Mysteries of the Horizon

by Kimmo Rosenthal

“A true work of art in no way depends for its justification on its seeming connections with the place that many call the real world and that I call the visible world.” — Gerald Murnane, A Million Windows

 The above epigraph encapsulates much of the appeal of the paintings of René Magritte, which repeatedly call into question the accuracy and trustworthiness of our perceptions of the real world, while exploring the impact of our invisible world of the imagination on these perceptions. His famous “ceci n’est pas un pipe” painting was actually entitled The Treachery of Images. At first reckoning, the pairing of René Magritte and Gerald Murnane might seem incongruous, nonetheless their paths have intersected at a personal crossroads on what Murnane would likely call my most private of maps. Reading Murnane’s novel The Plains has helped me begin to understand and find meaning in Magritte’s painting The Mysteries of the Horizon (sometimes also known as The Masterpiece).

Magritte, René. The Mysteries of the Horizon. Oil on canvas, 1955.

I was looking at the various paintings in the book The Fifth Season trying to articulate for myself their enigmatic, yet wondrous appeal. Language often seems inadequate to capture the essence of art with different thoughts and impressions competing for primacy and the right words refusing to appear; this inadequacy is nowhere more evident than in the work of Magritte, although the essays in the above-mentioned book tackled this task with insightful perspicacity. I was wondering why The Mysteries of the Horizon had me so intrigued. Some elusive thoughts were floating at the edge of my mind, refusing to reveal themselves. In this painting, three of Magritte’s ubiquitous, anonymous, bowler-hatted men are standing in a barren landscape, each under their own lambent moon. They are enveloped by a melancholy blue twilight. In the distance is a narrow strip of paler blue with silhouettes of buildings on the horizon, seemingly as unreachable as Kafka’s castle. These bowler-hatted men with their affectless, stoic demeanor, and their black garb reminding me of cerements, have always evoked an underlying sense of disquiet, if not menace. They are not looking at each other, nor at the moons above them.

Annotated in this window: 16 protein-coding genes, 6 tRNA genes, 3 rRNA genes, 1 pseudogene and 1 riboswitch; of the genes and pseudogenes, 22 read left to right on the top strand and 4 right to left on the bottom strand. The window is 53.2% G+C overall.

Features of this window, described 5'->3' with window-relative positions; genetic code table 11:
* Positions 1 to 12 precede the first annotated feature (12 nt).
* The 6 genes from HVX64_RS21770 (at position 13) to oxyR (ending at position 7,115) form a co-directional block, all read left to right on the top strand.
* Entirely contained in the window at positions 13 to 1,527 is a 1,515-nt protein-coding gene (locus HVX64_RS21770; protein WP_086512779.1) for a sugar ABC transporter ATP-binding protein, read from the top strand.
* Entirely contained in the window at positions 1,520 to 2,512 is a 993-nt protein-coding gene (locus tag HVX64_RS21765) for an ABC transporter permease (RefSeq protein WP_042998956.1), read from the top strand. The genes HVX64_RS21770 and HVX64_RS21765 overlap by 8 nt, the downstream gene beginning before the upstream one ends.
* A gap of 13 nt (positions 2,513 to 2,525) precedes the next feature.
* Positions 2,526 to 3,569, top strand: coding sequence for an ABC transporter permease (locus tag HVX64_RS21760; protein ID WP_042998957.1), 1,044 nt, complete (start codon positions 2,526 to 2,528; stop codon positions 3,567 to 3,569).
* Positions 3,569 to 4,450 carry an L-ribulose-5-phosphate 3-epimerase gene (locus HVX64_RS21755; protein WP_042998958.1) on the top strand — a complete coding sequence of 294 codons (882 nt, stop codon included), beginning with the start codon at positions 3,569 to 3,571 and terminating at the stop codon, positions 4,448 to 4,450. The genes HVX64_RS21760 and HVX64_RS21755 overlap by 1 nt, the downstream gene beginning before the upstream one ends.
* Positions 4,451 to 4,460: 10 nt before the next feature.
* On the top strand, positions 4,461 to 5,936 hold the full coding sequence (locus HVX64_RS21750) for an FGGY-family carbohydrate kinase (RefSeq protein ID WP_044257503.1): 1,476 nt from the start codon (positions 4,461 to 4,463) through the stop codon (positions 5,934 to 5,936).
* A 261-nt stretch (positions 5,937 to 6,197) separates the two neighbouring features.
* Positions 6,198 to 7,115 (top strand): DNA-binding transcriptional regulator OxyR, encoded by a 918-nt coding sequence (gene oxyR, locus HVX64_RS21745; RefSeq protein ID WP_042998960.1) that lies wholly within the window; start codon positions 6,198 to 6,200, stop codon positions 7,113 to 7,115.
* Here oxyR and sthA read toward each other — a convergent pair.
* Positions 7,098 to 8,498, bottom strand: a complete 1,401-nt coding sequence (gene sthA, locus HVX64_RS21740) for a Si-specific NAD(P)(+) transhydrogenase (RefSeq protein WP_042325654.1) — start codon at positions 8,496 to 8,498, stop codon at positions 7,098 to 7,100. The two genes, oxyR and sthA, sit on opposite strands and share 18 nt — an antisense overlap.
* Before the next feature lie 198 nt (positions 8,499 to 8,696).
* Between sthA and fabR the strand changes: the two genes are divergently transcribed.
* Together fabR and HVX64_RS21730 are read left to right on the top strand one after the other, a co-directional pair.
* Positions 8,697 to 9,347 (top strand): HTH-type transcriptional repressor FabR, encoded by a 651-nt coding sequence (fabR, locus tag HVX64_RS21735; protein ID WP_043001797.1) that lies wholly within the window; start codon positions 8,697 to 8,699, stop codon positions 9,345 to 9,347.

Claire Haskell records Magritte saying how this is a philosophical problem, namely that each person has their own vantage point and hence their own moon, yet there is, in fact, only one moon. There is an inherent dialectic between fragmentation and unity. This raises a question that has preoccupied much of my reading and writing. How does one view the world and how can we make sense of it? If, as seems to be the case, the answers will remain forever inaccessible, then why be preoccupied with it? As I contemplated this painting, which Magritte referred to as a “prodigious paradox,” I suddenly realized what had been waiting to break through the surface of my thoughts. Not too long ago, I had reread The Plains by Gerald Murnane (an annual rite) and this novel is in many ways about the mysteries of the horizon and the search for our own private plain (not that different a metaphor from observing a private moon.)  It is about searching for one’s very own landscape in a private twilight to which no other person has access and, if they did, they would be unable to interpret it. It is the strangeness of Magritte’s paintings and their refusal to conform to preconceptions or yield to interpretations that makes viewing them a form of personal search.